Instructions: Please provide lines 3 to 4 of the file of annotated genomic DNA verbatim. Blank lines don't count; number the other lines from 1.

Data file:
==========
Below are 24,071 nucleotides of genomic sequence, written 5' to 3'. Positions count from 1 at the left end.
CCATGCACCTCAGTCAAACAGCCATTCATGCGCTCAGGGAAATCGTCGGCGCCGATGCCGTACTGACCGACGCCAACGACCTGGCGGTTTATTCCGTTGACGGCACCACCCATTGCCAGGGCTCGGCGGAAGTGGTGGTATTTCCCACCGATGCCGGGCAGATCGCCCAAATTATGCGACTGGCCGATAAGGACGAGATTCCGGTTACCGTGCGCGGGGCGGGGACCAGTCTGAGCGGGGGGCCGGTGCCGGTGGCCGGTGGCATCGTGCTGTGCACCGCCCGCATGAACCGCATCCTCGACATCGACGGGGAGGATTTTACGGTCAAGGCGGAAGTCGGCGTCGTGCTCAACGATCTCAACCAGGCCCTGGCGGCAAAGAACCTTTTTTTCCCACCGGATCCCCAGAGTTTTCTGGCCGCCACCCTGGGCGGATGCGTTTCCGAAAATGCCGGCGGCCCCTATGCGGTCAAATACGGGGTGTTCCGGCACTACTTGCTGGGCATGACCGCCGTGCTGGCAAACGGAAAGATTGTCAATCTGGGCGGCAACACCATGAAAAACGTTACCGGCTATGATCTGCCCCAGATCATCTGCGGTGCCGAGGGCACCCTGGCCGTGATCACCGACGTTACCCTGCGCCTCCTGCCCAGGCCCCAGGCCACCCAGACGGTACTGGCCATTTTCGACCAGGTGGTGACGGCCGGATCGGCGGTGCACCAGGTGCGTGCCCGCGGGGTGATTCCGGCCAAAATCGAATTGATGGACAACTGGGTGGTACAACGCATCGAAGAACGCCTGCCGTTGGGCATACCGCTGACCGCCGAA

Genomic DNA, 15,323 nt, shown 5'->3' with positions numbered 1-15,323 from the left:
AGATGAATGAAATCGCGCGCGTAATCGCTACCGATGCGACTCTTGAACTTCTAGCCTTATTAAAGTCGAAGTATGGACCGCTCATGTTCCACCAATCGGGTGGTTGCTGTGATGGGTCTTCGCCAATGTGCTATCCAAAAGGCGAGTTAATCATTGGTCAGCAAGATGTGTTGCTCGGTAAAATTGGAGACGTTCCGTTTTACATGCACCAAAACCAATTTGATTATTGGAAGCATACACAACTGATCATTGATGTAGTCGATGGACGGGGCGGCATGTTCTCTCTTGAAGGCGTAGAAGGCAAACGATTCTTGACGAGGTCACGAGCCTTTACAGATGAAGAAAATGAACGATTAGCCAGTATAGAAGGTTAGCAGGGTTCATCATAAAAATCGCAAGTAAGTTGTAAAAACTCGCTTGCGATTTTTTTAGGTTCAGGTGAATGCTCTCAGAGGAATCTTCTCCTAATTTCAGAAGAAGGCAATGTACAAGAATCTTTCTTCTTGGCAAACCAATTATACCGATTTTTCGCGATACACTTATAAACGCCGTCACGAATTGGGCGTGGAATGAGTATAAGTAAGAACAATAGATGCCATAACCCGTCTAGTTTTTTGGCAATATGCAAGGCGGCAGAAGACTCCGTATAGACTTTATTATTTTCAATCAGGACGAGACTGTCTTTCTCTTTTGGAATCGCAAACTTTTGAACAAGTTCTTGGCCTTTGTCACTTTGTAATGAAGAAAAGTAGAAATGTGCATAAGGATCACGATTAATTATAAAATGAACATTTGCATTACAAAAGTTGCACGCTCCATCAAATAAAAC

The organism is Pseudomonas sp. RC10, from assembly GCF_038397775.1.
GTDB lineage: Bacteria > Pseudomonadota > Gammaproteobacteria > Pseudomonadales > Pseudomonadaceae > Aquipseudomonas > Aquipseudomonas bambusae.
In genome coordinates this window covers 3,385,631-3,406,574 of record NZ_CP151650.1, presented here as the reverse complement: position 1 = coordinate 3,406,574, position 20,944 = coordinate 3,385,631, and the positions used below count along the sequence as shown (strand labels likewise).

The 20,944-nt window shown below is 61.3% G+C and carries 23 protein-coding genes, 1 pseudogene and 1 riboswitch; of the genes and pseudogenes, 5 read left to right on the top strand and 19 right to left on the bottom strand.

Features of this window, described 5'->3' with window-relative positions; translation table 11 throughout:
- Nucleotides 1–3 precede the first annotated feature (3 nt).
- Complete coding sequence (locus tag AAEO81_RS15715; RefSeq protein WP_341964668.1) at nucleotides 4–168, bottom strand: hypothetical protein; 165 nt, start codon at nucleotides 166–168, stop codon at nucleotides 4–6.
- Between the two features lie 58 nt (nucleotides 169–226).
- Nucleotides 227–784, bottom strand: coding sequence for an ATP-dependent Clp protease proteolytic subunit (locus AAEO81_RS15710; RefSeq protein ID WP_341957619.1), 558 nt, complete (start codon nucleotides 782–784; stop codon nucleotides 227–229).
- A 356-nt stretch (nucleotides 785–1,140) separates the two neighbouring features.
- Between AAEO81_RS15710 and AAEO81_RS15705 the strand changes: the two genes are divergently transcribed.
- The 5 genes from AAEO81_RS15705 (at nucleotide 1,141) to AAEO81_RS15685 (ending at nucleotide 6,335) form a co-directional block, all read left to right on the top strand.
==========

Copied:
Genomic DNA, 15,323 nt, shown 5'->3' with positions numbered 1-15,323 from the left:
AGATGAATGAAATCGCGCGCGTAATCGCTACCGATGCGACTCTTGAACTTCTAGCCTTATTAAAGTCGAAGTATGGACCGCTCATGTTCCACCAATCGGGTGGTTGCTGTGATGGGTCTTCGCCAATGTGCTATCCAAAAGGCGAGTTAATCATTGGTCAGCAAGATGTGTTGCTCGGTAAAATTGGAGACGTTCCGTTTTACATGCACCAAAACCAATTTGATTATTGGAAGCATACACAACTGATCATTGATGTAGTCGATGGACGGGGCGGCATGTTCTCTCTTGAAGGCGTAGAAGGCAAACGATTCTTGACGAGGTCACGAGCCTTTACAGATGAAGAAAATGAACGATTAGCCAGTATAGAAGGTTAGCAGGGTTCATCATAAAAATCGCAAGTAAGTTGTAAAAACTCGCTTGCGATTTTTTTAGGTTCAGGTGAATGCTCTCAGAGGAATCTTCTCCTAATTTCAGAAGAAGGCAATGTACAAGAATCTTTCTTCTTGGCAAACCAATTATACCGATTTTTCGCGATACACTTATAAACGCCGTCACGAATTGGGCGTGGAATGAGTATAAGTAAGAACAATAGATGCCATAACCCGTCTAGTTTTTTGGCAATATGCAAGGCGGCAGAAGACTCCGTATAGACTTTATTATTTTCAATCAGGACGAGACTGTCTTTCTCTTTTGGAATCGCAAACTTTTGAACAAGTTCTTGGCCTTTGTCACTTTGTAATGAAGAAAAGTAGAAATGTGCATAAGGATCACGATTAATTATAAAATGAACATTTGCATTACAAAAGTTGCACGCTCCATCAAATAAAAC